- Normal precautions
- High degree of caution
- Avoid non-essential travel
- Do not travel
- Safety and Security
- Local Laws and Customs
- Entry requirements
- Embassy Contact
General COVID-19 Travel Advisory in Operation
General advice to avoid non-essential travel and ‘Normal Precautions’ list of exemptions:
In accordance with Government policy, which is based on official public health advice, the Department of Foreign Affairs continues to advise against non-essential travel overseas. This includes Great Britain but does not apply to Northern Ireland. It also includes all travel by cruise ship.
Travel to a very limited set of locations is exempted from this advice. Individuals arriving into Ireland from these locations will not be required to restrict their movements upon entry. These locations currently have a ‘normal precautions’ (“green”) security status rating. As of 4 August 2020, these locations are:
Inclusion on the list is based on the current epidemiological situation and related public health information in each location. The list and related travel advice will be reviewed on a fortnightly basis, based on advice from officials, including public health experts. Any updates or changes will be based on Government decisions. The latest updates will always be uploaded first to this General COVID-19 Travel Advisory. Country-specific tabs will be updated subsequently, and as quickly as possible, but this advisory is the primary source of information for the latest version of the list. The above list was updated on 4 August following the latest review.
If you are considering travelling outside of Ireland:
Irish citizens travelling to locations with a ‘normal precautions’ (“green”) rating are advised to follow the public health guidelines of the local health authorities and to continue to practice physical distancing measures, hand hygiene and respiratory etiquette etc. The security rating for all other locations remains unchanged at either to ‘avoid non-essential travel’ (“orange”) or to ‘do not travel’ (“red”).
The purpose of the Department’s Travel Advice is to provide information to the general public so that individuals can make informed decisions for themselves. The COVID19 pandemic continues to accelerate internationally, and there are significant risks associated with international travel. Citizens should be aware of the possible limitations to any consular assistance that could be provided. Any citizens who are considering travel abroad are advised to monitor closely our travel advice and we recommend that citizens download our TravelWise App and follow us on Twitter. Citizens travelling abroad should also register with their local Irish Embassy or Consulate and regularly check their website and Twitter accounts for details of any local public health measures and travel restrictions.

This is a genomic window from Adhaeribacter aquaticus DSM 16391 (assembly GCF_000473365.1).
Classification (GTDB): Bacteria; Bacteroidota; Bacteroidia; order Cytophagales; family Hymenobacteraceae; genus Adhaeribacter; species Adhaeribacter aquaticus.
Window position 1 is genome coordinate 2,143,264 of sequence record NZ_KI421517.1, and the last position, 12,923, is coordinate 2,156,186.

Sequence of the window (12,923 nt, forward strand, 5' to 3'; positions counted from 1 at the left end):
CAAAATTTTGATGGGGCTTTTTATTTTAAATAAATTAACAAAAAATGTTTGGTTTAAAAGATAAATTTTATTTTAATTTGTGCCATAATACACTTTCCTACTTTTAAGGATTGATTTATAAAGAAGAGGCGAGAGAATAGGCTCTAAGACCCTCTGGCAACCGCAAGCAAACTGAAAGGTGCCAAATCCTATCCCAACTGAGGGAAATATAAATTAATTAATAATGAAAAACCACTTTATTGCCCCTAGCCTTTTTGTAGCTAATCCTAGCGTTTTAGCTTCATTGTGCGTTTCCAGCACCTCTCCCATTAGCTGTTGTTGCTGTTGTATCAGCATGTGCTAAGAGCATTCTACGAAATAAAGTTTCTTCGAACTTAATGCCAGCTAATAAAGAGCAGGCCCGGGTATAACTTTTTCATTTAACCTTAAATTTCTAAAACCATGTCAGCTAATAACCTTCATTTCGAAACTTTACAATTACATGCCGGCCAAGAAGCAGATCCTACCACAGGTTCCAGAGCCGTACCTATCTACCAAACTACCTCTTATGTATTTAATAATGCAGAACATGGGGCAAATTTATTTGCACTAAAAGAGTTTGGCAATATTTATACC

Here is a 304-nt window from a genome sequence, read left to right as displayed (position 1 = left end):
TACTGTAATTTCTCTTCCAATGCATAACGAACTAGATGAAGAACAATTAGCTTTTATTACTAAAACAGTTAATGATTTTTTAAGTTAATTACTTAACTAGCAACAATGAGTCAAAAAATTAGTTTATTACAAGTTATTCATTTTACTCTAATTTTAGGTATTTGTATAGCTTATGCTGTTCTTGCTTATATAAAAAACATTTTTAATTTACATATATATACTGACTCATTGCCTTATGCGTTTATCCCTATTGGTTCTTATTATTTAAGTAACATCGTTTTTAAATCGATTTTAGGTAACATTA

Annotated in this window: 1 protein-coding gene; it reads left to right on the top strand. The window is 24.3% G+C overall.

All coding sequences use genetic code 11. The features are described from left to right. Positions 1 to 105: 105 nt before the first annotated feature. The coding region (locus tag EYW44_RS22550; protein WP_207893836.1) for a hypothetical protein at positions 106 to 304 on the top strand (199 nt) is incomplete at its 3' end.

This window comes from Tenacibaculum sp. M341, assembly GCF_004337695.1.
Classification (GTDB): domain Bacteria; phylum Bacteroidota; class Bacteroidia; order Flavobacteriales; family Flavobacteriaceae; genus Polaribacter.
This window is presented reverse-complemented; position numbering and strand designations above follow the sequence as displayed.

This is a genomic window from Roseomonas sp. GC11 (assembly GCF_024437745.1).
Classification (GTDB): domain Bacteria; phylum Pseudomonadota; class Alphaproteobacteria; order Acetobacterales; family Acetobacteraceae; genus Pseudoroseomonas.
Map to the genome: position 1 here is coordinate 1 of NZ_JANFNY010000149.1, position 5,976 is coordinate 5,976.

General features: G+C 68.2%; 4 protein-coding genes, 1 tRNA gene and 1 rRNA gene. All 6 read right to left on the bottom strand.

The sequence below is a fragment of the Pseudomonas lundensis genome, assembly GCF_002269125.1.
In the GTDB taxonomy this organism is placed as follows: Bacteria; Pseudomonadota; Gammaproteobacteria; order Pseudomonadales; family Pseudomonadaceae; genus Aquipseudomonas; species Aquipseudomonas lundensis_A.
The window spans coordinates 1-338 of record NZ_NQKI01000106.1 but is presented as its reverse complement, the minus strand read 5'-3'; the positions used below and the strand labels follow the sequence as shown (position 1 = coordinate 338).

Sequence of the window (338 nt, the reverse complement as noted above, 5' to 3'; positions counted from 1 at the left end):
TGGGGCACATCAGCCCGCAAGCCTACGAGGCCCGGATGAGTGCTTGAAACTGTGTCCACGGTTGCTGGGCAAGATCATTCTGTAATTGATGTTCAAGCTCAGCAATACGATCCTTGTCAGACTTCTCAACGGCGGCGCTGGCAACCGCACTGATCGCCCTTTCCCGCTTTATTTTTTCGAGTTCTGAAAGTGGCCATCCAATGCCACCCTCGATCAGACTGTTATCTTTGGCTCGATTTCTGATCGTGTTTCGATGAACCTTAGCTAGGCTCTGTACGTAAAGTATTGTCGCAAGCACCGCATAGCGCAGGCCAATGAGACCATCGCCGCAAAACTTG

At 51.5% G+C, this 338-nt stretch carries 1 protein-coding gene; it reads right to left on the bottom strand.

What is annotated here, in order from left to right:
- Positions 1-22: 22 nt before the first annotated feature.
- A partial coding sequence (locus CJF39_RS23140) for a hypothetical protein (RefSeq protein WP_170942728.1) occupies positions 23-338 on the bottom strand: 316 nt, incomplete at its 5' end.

Should you need to travel for essential reasons, you should inform yourself about any requirements in place in the destination to which you are travelling. Flight restrictions and route cancellations are happening on a daily basis worldwide and there is no guarantee that air routes will continue to operate as scheduled. Testing and restrictions may be imposed or may already be in place in other countries. It is important to check with your insurance provider on coverage at this time.
What to do on entering Ireland from abroad:
The Irish Authorities advise anyone coming into Ireland, apart from Northern Ireland and individuals arriving in Ireland from locations with a security rating of ‘normal precautions’ (“green”), to restrict their movements for 14 days, and this includes citizens and residents returning to Ireland. Restricting your movements means staying indoors in one location and avoiding contact with other people and social situations as much as possible. To ensure that this is being observed all passengers arriving to Ireland from overseas are obliged to complete a mandatory Public Health Passenger Locator Form and to submit it to the relevant authority at their port of entry. For further details please see the Irish Government Advice Page. Exemptions are also in place for providers of essential supply chain services such as hauliers, pilots and maritime staff. Check the Irish Government Advice Page for full information on these requirements and further advice on returning from abroad.
Where to go for more information: